Hi there

I'm using PA for monitoring multiple Tomcat instances on a Windows server. My problem is, that there's apparently no way of knowing what instance is being monitored since instances is shown with an arbitrary Windows numbering (Tomcat8, Tomcat8#1, Tomcat8#2, etc.) Whenever one of the instances is restarted the numbering might change (see https://blogs.technet.microsoft.com/askperf/2010/03/29/perfmon-identifying-processes-by-pid-instead-of-instance/)

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I haven't try to change the registry so PID is added to the instance name since it won't help me out in singling out a specific named instance.

I know this is basically a Windows issue but are there any work around that allows for other ways of identifying a process (like the "Command Line" shown in the Windows Task Manager).

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/Rune

asked 13 Mar, 04:45

run66's gravatar image

run66
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Hi Doug

Thank you for the suggestion.

I want to use the counters to generate a report of the memory usage of each Tomcat instance. But if I cannot see other than Tomcat8, Tomcat8#1, etc. in the report I have no way of identifying the actual Tomcat instance behind the "generic" instance name (ie Tomcat8#1), since the "generic" names might change in their references to the underlying instance.

I did as you suggested and still I only see the generic names in the report view:

alt text

link

answered 10 Apr, 04:22

run66's gravatar image

run66
9838
accept rate: 25%

Are you trying to monitor all of the instances, no matter what the instance name happens to be?

One thing you can do is monitor the Tomcat instance. When you add the counter and are given the thresholds to watch for, there is a little ... button at the right side of the counter path. Click that and you can directly edit the counter path. The counter path can have a * added to it, which will be expanded when the monitor runs. So you could change it to something like this:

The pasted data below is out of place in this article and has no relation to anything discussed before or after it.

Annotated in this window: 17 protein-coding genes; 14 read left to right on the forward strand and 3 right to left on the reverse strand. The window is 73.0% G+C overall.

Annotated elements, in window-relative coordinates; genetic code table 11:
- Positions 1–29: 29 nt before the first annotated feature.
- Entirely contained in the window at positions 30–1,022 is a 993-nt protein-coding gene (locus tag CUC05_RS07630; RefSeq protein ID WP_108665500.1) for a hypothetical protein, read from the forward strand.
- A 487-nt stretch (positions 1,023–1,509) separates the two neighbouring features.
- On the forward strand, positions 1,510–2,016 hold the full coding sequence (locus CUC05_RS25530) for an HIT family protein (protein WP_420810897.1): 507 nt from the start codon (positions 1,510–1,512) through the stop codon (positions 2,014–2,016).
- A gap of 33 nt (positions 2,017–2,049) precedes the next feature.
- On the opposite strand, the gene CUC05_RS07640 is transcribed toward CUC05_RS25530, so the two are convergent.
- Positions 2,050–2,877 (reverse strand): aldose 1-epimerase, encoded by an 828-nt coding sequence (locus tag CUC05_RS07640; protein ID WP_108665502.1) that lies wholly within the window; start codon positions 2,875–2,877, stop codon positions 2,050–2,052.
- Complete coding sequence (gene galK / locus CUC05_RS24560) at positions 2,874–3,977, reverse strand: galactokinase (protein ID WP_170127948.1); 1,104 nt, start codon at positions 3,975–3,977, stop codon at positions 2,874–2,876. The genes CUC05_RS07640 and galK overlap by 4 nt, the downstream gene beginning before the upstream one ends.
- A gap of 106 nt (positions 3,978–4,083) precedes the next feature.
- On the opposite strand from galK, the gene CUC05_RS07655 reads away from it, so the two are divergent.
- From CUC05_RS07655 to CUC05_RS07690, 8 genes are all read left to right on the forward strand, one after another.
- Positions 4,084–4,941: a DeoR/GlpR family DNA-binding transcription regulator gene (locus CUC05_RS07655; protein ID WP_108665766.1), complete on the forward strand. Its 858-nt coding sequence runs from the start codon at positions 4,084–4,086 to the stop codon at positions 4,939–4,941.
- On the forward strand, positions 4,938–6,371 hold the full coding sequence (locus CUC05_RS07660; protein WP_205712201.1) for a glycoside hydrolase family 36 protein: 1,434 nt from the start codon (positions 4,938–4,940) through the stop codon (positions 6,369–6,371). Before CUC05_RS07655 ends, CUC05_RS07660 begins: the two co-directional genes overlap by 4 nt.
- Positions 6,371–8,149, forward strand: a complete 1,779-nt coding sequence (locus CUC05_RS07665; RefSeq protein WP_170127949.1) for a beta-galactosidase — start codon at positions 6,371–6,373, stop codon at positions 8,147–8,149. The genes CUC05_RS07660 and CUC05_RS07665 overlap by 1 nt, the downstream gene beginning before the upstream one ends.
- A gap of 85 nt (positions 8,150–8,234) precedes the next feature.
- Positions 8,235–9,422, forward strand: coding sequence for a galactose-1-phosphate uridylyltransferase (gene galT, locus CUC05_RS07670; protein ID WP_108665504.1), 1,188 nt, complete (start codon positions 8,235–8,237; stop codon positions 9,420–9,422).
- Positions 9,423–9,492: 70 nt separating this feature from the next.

\Prozess(Tomcat*)\Prozesskennung

link

answered 30 Mar, 10:06

Doug's gravatar image

Doug ♦♦
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edited 30 Mar, 10:06

That's a hard problem to solve since Windows doesn't map these to actual instances either. (Note that the performance counters you're looking at, including the #1 etc added to the end, are Windows counters, the same as what you'll see in Perfmon).

The only way to map from a #{instance} to a PID is by also adding the ProcessID counter, as in:

\Prozess(Tomcat*)\ID Prozess (I'm guessing about the German name).

So if you saw high CPU on

\Prozess(Tomcat#8)\Prozesskennung

then you would look at

\Prozess(Tomcat#8)\ID Prozess

to get the Process ID for that instance. It's convoluted, but that's how Windows works :(

And as you mention, these can change. So PID 10 might be Tomcat#4 and PID 12 might be Tomcat#6. If PID 12 terminates and a PID 14 starts, I'm not aware of any guarantee that PID 10 will still be Tomcat#4 - it might now be Tomcat#6. I guess you could record the ID Prozess counter so you can go back and map what instance ID maps to which PID at any given point in time.

link

answered 10 Apr, 10:43

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Doug ♦♦
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Asked: 13 Mar, 04:45

Seen: 322 times

Last updated: 10 Apr, 10:43